Practical implications

Curating content about brand heritage and culture creates a social media self-presentation that is effective and influential on consumers. Brand and product information satisfies informational needs. Interactivity maintains customer relationship.

Originality/value

A theoretical model of luxury brands’ advertising was generated from the findings.

Details

Journal of Product & Brand Management, vol. 30 no. 5
Type: Research Article
ISSN: 1061-0421

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Article
Publication date: 1 November 2001

Jean‐Léon Beauvois and Nicole Dubois

Notes that people use selfpresentation strategies to enhance their self‐image, and in doing so, they rely on norms. Raises the question of the desirability and…

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1572

Abstract

Notes that people use selfpresentation strategies to enhance their self‐image, and in doing so, they rely on norms. Raises the question of the desirability and feasibility of giving training to individuals in normative selfpresentation, where the idea is to teach the trainees to refer to judgment norms when responding in formal evaluation situations (like job interviews). Three judgment norms are used as illustration: internality, self‐sufficiency, and individual anchoring. The materials for training in these three norms are tested using the methods and techniques of the socionormative approach, and briefly presented. The ethical implications of this type of training are discussed.

Details

Journal of Managerial Psychology, vol. 16 no. 7
Type: Research Article
ISSN: 0268-3946

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Article
Publication date: 16 August 2021

Nina Michaelidou, George Christodoulides and Caterina Presi

Limited research has examined the segment of ultra-high-net-worth individuals (UHNWIs). This study aims to explore how this segment self-presents with regard to luxury on…

Abstract

Purpose

Limited research has examined the segment of ultra-high-net-worth individuals (UHNWIs). This study aims to explore how this segment self-presents with regard to luxury on Instagram.

Design/methodology/approach

We use a qualitative research approach to content-analyze 815 publicly available photos on Instagram. The analytical approach involves multiple stages and yields three key themes.

Findings

Through Instagram images, UHNWIs engage in inconspicuous consumption via subtle displays of luxury possessions and more cues that indicate luxury experiences, power and social connections. The results further identify four dimensions of self-presentation in luxury consumption on social media: ostentatious, humble, revealed and hidden.

Research limitations/implications

The study adopts an inductive approach to identify themes related to UHNWIs’ self-presentation on Instagram. Other research could adopt a quantitative approach to identify drivers of the various themes. In addition, the unit of analysis was the photo posted by the UHNWI rather than the UHNWI himself or herself. Further research might explicitly consider the overall profile of each UHNWI and their holistic approach to posting with a view to developing a typology of UHNWIs based on the way they self-present and portray their luxury consumption.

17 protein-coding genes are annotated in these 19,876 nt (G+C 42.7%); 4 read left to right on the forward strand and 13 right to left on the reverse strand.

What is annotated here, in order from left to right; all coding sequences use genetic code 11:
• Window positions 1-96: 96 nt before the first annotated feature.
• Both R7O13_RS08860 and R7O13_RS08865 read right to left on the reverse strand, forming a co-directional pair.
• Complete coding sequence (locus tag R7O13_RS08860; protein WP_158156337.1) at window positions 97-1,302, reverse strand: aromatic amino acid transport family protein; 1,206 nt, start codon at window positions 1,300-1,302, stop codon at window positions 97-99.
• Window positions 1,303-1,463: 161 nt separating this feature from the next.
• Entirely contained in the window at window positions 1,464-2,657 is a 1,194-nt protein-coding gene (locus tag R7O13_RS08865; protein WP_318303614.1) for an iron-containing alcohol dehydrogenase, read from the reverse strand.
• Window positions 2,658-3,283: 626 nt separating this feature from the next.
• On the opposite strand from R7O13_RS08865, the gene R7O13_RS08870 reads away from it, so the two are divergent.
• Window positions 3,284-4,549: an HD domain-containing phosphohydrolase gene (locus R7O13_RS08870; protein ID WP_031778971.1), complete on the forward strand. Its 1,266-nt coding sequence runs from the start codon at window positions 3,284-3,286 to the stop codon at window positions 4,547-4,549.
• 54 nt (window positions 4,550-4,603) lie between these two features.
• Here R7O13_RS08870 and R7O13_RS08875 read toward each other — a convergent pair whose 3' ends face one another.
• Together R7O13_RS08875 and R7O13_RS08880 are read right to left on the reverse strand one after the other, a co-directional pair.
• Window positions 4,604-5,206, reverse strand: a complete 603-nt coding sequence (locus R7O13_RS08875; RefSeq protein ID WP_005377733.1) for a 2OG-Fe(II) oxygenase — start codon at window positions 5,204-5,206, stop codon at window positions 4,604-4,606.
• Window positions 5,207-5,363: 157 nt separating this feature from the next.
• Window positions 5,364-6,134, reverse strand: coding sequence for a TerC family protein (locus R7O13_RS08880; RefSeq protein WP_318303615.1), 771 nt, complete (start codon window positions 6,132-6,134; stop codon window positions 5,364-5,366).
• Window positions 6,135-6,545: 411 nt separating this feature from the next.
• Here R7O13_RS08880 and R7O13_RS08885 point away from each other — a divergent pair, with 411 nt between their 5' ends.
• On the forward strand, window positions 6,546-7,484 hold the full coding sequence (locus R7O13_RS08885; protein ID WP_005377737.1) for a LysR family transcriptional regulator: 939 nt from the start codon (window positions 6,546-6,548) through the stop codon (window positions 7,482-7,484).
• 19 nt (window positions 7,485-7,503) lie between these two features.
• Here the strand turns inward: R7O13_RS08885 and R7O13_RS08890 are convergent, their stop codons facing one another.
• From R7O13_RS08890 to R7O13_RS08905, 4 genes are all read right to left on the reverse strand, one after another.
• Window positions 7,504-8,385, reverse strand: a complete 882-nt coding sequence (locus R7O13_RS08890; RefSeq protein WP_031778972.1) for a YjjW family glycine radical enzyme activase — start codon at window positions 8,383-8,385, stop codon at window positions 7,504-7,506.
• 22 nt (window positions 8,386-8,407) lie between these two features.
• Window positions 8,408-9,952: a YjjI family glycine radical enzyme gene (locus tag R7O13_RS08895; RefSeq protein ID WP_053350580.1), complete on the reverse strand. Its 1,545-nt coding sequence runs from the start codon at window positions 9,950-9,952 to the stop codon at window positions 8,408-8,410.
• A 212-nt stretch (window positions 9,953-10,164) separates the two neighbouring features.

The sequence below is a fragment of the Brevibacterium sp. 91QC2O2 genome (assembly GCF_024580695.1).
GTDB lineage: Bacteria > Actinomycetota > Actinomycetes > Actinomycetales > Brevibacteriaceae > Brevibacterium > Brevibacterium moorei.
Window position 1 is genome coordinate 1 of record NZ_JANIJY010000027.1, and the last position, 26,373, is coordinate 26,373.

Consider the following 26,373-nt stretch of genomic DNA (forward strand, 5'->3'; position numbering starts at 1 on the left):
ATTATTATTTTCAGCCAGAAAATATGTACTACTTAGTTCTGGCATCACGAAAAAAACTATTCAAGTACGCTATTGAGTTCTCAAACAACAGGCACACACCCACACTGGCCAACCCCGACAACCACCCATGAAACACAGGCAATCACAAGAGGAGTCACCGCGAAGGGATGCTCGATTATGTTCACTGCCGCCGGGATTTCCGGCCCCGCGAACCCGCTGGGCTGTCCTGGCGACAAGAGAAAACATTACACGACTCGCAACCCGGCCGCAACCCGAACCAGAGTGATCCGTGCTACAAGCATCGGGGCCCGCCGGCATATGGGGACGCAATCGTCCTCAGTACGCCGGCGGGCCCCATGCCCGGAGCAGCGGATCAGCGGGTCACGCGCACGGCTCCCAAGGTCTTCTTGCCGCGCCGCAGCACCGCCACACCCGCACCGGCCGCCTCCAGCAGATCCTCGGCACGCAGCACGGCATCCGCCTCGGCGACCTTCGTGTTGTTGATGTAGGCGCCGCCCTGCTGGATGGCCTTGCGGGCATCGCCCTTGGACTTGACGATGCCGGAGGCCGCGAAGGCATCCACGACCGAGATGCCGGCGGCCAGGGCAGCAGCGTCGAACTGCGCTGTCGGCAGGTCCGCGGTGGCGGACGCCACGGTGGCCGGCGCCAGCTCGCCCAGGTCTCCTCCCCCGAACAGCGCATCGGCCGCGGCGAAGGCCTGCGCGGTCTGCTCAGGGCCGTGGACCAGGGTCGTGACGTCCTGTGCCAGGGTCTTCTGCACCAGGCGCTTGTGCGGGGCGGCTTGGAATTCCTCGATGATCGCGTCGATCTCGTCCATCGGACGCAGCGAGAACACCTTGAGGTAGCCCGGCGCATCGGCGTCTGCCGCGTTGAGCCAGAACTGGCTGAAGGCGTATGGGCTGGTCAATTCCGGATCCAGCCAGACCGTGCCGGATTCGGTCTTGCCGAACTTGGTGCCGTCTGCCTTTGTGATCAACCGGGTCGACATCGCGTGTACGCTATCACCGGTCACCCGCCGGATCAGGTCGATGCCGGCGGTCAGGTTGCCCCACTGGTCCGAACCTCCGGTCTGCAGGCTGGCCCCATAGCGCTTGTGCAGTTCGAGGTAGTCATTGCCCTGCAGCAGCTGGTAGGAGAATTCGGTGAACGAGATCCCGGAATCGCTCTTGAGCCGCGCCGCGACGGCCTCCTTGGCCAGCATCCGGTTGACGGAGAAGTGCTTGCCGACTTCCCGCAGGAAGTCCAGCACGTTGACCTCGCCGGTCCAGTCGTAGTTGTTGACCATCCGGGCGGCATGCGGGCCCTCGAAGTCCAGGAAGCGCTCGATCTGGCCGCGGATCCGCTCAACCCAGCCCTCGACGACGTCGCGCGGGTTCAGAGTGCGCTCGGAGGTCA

Practical implications

Luxury marketers should focus on inconspicuous products and experiences that allow the UHNWIs to decelerate and spend time with their loved ones, access rare experiences and demonstrate power via their networks.

Originality/value

We extend prior research on self-presentation on Instagram. The authors focus on UHNWIs, a neglected yet significant segment of the luxury market.

Details

European Journal of Marketing, vol. ahead-of-print no. ahead-of-print
Type: Research Article
ISSN: 0309-0566

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Article
Publication date: 20 November 2007

Emmanuelle Vaast

To investigate the presentation of self of participants in occupational online forums.

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1949

Abstract

Purpose

To investigate the presentation of self of participants in occupational online forums.

Design/methodology/approach

Interpretation of more than 300 profiles of participants to a banking‐related occupational online forum based on Goffman's seminal analysis of presentation of self and on the literature on mystification and fragmentation in virtual environments.

Findings

Contributors to the occupational online forum adopted one of several main categories of profiles. These categories differed in the degree of detail with which profiles were filled and showed that forum users chose a certain degree of mystification or de‐mystification for their profile. The presentation of self in the online occupational forum was related to the presentation in offline environments, such as in the workplace as well as to other online contexts, such as in electronic chats. The categories of profiles were also associated with strikingly different registration dates and number of posts per year and per contributor.

Research limitations/implications

The research analyzed only the profiles of contributors to the online forum, but not their motivations or posts.

Practical implications

Employees and employers should hone their ability to present online information about themselves and to interpret the virtual image(s) others present.

Originality/value

This paper covers: grounded categorization of adopted fronts in occupational online forums; conceptualization of the presentation of self in online environments as related to the participation of multiple online and offline social contexts; identification of simultaneous processes of fragmentation and continuity at play in online forums through their participants' presentation of self.

Details

Information Technology & People, vol. 20 no. 4
Type: Research Article
ISSN: 0959-3845

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Abstract

Details

Chinese Social Media
Type: Book
ISBN: 978-1-83909-136-0